The City of Charlottetown presented a deficit budget for the first time in 23 years at a public meeting of Council held at City Hall on Wednesday, March 30. The City will carry a $1.5 million deficit into 2017 to avoid a five percent tax rate increase in 2016.
The City is projecting a budget of $47.55 million, and the Water and Sewer Utility is projecting a budget of $9.66 million. The total deficit the City was facing for 2016 was $3 million – the result of two fiscal years with unprecedented amounts of snow; more than 12 feet in a two-month period in 2015.
Beyond the impact of the cost of snow operations for Public Works, most other City departments were able to come in either on budget or under budget. City officials were able to keep expenditures down in all departments and increase revenues to reduce the $3 million deficit to $1.5 million. Additionally, the City has reduced its grant program and will not fill two vacant Police sergeant positions and two vacant director positions this year to further cut expenses.
Charlottetown Mayor Clifford Lee said the cost of delivering services in Charlottetown has continued to grow since amalgamation in 1995, but the City has not seen that growth reflected in the Municipal Support Grant funding model.
"We remain confident, after discussions with the provincial government, that the Provincial/Municipal revenue sharing model will be resolved this year," Mayor Lee said. "This resolution will then allow Council to predict what their revenue will be going forward, and allow the City Corporation to better plan for its future expenditures."
With no tax rate increase and no increase in Water and Sewer rates, Council had to find other ways to try to balance the budget. Fees in Planning and Heritage will increase including building permit fees, rezoning fees, and subdivision fees. The cost of parking in City garages will increase on April 1, 2016, to $1.25 per hour, $8.75 per day, and $114 per month (including HST). Metered parking will increase to $1.50 per hour (including HST). Cody Banks and Simmons area rates will increase September 1, 2016 to $178 for prime time, $152 for non-prime time, $118 for minor sport non-prime time, and $63.60 for schools. Parking fines are also increasing.
"Before considering any increases in fees or fines, we reviewed what is being paid in other municipalities and I believe that our pricing is still very reasonable in comparison," said Councillor Melissa Hilton, Chair of the City’s Finance, Audit and Tendering Committee. "By increasing the user fees for some, we were able to avoid a tax rate increase for all. Of course, we would have preferred not to increase any fees, but until the funding model changes, we can no longer afford not to."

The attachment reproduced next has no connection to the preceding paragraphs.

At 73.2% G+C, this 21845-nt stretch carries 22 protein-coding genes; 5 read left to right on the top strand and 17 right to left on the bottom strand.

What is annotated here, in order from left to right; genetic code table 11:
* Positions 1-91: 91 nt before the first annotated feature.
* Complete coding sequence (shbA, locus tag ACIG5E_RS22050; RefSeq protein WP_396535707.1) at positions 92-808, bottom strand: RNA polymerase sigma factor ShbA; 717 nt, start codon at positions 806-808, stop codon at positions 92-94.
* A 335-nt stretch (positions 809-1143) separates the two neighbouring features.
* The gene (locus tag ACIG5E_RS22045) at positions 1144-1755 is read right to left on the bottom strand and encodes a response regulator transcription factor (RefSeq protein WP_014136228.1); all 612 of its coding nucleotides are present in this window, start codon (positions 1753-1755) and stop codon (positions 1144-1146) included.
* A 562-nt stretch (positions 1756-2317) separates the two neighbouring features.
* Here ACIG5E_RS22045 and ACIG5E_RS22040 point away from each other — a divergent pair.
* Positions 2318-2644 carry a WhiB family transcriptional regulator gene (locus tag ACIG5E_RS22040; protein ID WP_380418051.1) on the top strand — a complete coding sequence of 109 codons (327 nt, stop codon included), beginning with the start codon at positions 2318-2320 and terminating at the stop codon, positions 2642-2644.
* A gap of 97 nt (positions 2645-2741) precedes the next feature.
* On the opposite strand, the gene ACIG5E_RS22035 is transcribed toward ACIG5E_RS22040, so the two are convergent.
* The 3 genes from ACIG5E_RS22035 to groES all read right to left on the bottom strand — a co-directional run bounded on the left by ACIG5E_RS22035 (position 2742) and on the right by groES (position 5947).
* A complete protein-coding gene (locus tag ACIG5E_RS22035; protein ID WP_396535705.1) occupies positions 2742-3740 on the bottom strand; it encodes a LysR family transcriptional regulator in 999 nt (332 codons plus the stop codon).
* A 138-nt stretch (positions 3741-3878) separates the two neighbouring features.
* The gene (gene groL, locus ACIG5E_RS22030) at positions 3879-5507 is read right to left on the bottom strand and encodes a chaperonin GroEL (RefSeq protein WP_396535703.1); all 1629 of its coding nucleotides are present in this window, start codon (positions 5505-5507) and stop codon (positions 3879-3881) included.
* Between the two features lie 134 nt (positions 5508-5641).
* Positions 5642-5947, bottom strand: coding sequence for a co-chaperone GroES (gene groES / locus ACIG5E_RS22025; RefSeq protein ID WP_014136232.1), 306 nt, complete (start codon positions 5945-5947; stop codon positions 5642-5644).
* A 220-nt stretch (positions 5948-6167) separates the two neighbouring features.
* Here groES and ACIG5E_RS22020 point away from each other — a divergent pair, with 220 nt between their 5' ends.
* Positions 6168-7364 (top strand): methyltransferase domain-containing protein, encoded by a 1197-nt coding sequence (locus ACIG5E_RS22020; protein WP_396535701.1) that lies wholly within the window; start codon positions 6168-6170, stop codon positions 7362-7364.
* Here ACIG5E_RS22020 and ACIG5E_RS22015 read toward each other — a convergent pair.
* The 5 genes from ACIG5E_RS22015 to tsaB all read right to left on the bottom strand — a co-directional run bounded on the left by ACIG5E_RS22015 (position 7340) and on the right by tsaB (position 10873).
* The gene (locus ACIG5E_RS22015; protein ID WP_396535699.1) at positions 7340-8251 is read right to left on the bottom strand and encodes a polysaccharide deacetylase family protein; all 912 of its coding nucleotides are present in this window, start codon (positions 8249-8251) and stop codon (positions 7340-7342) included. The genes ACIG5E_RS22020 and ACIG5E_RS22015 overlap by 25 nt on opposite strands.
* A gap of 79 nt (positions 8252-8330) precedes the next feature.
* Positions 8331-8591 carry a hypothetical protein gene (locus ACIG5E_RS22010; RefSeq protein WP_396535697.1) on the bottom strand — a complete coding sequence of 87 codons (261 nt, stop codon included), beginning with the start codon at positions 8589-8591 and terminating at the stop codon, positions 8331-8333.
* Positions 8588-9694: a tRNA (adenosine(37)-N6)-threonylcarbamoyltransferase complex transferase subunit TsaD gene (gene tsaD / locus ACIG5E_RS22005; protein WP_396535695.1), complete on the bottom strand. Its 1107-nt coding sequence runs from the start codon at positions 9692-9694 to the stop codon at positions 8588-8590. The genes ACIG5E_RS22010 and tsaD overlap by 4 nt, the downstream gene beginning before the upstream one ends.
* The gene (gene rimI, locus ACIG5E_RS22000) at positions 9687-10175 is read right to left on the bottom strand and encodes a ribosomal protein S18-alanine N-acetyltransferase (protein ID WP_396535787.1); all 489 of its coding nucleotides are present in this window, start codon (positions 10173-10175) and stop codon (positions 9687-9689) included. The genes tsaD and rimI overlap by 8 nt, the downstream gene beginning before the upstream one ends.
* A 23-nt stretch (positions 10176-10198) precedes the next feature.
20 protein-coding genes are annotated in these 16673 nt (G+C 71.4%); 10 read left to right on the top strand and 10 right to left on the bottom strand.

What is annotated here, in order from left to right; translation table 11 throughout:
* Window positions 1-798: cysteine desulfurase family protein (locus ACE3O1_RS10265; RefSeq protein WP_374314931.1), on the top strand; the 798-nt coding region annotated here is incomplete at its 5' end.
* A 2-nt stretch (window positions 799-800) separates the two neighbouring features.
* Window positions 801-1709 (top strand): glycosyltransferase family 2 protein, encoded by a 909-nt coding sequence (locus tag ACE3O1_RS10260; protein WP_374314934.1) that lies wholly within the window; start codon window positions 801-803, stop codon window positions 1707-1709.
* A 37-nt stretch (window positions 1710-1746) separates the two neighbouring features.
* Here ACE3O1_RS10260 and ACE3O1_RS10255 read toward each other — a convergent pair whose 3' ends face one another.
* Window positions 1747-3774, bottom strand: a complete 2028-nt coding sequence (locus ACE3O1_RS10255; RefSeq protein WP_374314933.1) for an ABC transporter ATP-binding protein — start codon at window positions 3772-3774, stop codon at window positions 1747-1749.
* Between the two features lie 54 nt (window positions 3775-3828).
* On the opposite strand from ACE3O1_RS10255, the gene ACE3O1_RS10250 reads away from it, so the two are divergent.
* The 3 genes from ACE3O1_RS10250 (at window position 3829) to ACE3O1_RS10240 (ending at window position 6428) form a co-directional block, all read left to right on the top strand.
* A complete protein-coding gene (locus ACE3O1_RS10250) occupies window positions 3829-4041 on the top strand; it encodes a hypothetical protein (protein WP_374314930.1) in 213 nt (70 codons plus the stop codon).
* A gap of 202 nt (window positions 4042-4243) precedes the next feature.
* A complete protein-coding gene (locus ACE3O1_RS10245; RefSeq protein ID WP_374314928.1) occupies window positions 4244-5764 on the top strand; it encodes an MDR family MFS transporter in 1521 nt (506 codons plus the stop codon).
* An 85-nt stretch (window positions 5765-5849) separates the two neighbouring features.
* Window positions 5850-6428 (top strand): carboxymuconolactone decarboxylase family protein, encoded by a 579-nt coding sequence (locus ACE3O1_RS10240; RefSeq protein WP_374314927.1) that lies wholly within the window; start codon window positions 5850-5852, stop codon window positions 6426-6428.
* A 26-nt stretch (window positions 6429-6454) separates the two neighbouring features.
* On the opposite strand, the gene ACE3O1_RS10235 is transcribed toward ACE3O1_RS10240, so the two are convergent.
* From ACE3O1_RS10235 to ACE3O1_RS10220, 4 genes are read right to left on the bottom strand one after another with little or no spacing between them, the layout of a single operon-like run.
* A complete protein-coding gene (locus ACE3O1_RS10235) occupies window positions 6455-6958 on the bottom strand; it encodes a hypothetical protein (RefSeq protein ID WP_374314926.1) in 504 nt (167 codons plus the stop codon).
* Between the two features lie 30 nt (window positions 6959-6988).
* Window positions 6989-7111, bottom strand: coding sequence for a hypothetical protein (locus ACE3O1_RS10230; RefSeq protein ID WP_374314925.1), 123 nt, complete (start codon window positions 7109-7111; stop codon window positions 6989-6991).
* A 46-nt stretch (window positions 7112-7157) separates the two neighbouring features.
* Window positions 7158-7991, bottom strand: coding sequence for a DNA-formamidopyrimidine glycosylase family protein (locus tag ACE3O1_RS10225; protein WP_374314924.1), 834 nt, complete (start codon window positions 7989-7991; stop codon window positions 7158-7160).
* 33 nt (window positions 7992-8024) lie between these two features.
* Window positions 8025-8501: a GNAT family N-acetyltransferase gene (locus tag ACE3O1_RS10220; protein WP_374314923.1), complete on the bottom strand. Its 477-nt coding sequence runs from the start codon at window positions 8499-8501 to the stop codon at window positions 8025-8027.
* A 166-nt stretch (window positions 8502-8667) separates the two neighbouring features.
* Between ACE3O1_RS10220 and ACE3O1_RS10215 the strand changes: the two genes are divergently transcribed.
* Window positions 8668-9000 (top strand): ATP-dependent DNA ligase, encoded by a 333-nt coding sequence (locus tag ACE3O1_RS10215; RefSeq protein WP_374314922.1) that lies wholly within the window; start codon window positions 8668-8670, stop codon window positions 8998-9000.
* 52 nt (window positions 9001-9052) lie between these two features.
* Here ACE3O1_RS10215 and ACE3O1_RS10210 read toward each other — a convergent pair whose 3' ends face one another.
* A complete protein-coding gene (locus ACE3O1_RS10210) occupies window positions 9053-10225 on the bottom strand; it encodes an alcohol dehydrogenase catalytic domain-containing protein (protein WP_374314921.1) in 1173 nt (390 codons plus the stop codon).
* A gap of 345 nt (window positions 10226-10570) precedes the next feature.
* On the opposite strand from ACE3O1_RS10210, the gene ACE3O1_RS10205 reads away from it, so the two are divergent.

Included within the City’s plans for expenditures includes allocations such as $2.8 million to Public Works for street resurfacing and repairs; $47,500 for the Heritage Grant Program; $889,000 for the continuation of the Transit contract; $146,000 to Parks and Recreation for phases 3-5 of the Confederation Trail lighting project and $175,000 for playground equipment and park development.
The City plans to introduce a multi-department mass notification system in 2016 to notify residents of pending emergencies. The technology will be used to notify residents or businesses in specific areas of the City when plowing or de-icing is taking place and more effectively advise people about what is going on in their neighbourhood from a Planning and Heritage perspective.
Council is continuing its commitment to the Integrated Community Sustainability Plan with the goal to create a vibrant and sustainable City. One of the projects includes the heating system repairs and energy efficiency improvement at the City Works Garage, which will reduce the facility’s operating costs, as well as greenhouse gas emissions by more than 100 tonnes.
Council has resolved to maintain its tax incentive grant programs to encourage development. The City will also continue with many of its partnerships including supporting the CARI Complex and Eastlink Centre, as both facilities provide venues for hosting high-level sports teams and community events.
During the budget address on March 30, the latest KPMG international study was released. Councillor Hilton praised the business community for their role in Charlottetown’s impressive ranking.
"Charlottetown ranked 1st in Canada in the area of corporate services, 4th among the 17 featured Canadian cities, and 6th among all 111 cities in the study," Councillor Hilton said. "This study says a lot about Charlottetown and our business climate, and I want to congratulate the business community for creating such a climate."
The 2016 budget documents, including a breakdown of capital projects, is available online and can be accessed at www.charlottetown.ca by clicking on the Budget button or by visiting: www.charlottetown.ca/budgets.php
City of Charlottetown